by Moshe Dann (October 2013)
Lori watched a large cricket drag its half eaten prey across the floor. Waiting until it got underneath her rocking chair she listened to the soft crunch as she pushed back and forth. “It didn’t fit in,” her mother had said, happy to be rid of the chair; Lori felt that she too was a burden.
She remembered her parents screaming at each other when she was a child and in the morning, marks of beatings her mother couldn't hide, a pain that seemed imbedded in her even before she was born, and her father's drunken apologies, the smell of his body, his unyielding embraces. Lori was ten years old when he left without notes or goodbyes, fear and anger burning inside her. Relieved that he was gone, neither she nor her mother talked about him again, his absence lingering in shadows, a silence carved into her consciousness.
She wondered where he was and if he was still alive, his image that followed her and his fiery eyes that would not let her go.
One day, on her way home from high school, Lori recognized him in a café with a young woman. Hiding in an alcove across the street, she watched them laugh, touching gently. Were they in love? she wondered as they walked out, arm in arm, his long grey hair flying in the wind, the devil in his step. A silent scream caught like a fist in her throat, Lori could not move.
Now, nearly twenty years later, he still haunted her with the possibility that he would return and humble her with love.
Shouts and laughter in the small park below her window filled the late afternoon. “Thirty-six,” she winced, thinking about her upcoming birthday and pushed against the tile floor. The chair creaked an unsteady rhythm, a metronome of desire and regret.
Thurs-day. Thurs-day, she hummed. Al-most Fri-day. The week was nearly over; evenings with lectures and singles’ events, a class in aerobics or yoga, distractions from her mundane part-time secretarial job. Wednesday was the high point of her week and her favorite class, “The Faith and Philosophy of Love,” taught by Marcel.
Classes met in his home, a short walk away and were an anchor on which her whole being seemed to depend. It was, however, neither the content of the course that attracted her nor the half dozen other students in class; it was Marcel. Distinguished, with a polished, austere European charm and manners, his white hair brushed carefully, he was, she thought, everything her father was not.
She closed her eyes and thought of Marcel trembling with excitement as he explained a difficult concept and ‘put it together,’ as he said, the way he put his wire-rimmed glasses on and off, his angular face warming with a smile, delicate fingers holding pages of notes, and his dark red silk robe that hung in a corner near his desk. Arriving early one day she peeked into his study and noticed that he wore the robe when he wrote, a sacred uniform of inspiration.
Opening her notebook, Lori wrote: “Dear Marcel, you have given me everything and yet, abandoned me. You insist on becoming aware, of Transcendent Independence. But I want more. Our study sessions tease me. I smell you long after I've left your study, volumes of books perched around me like birds to peck at my heart, the dark table that separates us like an ocean when I want to feel the bare skin of your arm.”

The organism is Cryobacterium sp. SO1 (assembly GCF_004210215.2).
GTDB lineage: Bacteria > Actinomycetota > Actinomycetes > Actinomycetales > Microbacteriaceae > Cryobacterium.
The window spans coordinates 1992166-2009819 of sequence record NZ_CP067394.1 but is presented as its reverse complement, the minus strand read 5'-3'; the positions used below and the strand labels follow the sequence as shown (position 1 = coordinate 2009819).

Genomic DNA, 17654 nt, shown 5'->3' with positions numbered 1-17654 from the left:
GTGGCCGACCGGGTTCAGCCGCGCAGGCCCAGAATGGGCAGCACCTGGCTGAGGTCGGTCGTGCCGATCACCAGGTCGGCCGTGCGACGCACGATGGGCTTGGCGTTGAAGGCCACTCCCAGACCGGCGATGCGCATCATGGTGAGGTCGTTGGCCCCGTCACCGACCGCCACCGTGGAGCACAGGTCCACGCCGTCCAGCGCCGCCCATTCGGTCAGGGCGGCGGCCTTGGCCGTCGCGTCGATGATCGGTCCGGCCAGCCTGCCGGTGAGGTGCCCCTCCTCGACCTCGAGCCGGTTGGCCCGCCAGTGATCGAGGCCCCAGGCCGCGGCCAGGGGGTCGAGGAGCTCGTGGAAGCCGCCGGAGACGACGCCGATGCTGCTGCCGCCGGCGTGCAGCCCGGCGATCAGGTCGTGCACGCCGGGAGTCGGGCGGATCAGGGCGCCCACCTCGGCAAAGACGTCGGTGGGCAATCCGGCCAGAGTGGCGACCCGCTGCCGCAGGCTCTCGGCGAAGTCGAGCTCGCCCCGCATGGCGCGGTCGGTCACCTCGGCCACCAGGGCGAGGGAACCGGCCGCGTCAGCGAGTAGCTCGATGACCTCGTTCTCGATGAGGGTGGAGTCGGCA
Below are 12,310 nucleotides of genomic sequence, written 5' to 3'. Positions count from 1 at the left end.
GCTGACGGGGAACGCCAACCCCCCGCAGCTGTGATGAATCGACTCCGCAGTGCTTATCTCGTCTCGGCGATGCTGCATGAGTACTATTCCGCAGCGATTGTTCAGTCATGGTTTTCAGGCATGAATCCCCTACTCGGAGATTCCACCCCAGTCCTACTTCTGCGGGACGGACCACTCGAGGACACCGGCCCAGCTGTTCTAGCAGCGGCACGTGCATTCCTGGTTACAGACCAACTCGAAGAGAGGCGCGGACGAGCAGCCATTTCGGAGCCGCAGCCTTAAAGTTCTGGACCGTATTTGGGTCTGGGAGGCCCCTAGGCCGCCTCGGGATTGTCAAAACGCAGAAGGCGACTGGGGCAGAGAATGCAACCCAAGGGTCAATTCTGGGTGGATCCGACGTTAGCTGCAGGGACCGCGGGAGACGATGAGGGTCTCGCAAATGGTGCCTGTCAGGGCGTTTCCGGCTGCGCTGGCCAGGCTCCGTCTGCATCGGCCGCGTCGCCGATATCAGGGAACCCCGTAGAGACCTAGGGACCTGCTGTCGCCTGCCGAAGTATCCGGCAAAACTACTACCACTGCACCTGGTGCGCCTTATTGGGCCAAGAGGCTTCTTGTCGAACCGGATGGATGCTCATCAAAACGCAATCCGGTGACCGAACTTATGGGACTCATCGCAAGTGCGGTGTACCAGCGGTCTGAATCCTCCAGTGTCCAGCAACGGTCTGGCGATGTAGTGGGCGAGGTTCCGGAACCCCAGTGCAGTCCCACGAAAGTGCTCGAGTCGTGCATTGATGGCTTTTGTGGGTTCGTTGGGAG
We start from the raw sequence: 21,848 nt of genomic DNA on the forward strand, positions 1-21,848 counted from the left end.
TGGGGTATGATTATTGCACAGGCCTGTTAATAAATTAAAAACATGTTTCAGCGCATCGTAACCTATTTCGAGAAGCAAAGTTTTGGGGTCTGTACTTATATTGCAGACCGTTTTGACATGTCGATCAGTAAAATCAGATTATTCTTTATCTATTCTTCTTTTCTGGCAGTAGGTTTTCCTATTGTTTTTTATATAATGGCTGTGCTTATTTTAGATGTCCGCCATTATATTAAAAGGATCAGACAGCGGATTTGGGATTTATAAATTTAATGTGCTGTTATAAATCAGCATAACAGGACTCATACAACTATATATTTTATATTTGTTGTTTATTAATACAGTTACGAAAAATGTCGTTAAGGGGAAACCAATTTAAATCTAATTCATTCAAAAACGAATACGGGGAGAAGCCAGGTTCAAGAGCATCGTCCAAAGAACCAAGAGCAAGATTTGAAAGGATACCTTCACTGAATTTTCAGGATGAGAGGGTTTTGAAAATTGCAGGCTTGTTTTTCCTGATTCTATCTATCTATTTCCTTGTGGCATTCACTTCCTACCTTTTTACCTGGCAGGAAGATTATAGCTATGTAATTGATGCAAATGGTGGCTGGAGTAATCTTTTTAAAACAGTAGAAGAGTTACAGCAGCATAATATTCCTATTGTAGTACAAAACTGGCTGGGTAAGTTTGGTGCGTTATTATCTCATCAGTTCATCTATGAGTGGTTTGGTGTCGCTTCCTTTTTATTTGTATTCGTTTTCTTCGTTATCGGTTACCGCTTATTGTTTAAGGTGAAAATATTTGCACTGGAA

She re-read his class notes: “We live for such small things, sometimes nothing more than a gesture of kindness, to know that we are still alive. We give ourselves to strangers who devour us with their needs and demands because we are afraid of being alone, afraid to reach out — not only to another, but to the depths of ourselves.
“Love cripples us when we become dependent upon another. Love gives us hope and leads to despair. In the end, love is only madness — we cannot live without it, nor bear it within.”
As the sky darkened, coffee shops and restaurants began to fill up. Suddenly tucking her notebook under her arm, Lori rushed out. Walking quickly through side streets, she found herself before Marcel's building. Except for a light inside, the building was dark. A dog barked, startling her. She knocked on the door, her skin tingling as she heard the sound of footsteps.
“Who's there,” Marcel asked.
“It's Lori,” she answered hesitantly. It would have been better not to have come, she thought, but now it was too late. Marcel opened the door, his body framed by light. “I'm sorry for bothering you… I shouldn't have…” she began.
“Come in,” he reassured her. Dressed as usual, dark pants and white shirt, he wore his red silk robe.
“I don't want to intrude … if you’re busy…” She took a deep breath.
“Don't be silly,” he said. “Please,” he sounded genuinely hospitable, “come in,” he insisted.
She knew the hallway well: an antique wooden table, a semi-abstract painting of a disfigured woman, another of garlic heads, and one of wild flowers glowing in their frame, in the style of Van Gogh, gifts from former lovers. At the end of the corridor were the bathroom and his bedroom; to the right, the living room where he invited guests; to the left, his study, the only room from which light drooled out.
“I was just reading,” he said, taking her arm and moving toward his study, “so you're not disturbing me at all. In fact, I'm glad you decided to come by. Spontaneity is a wonderful gift. I have too little of it, I think,” he chuckled.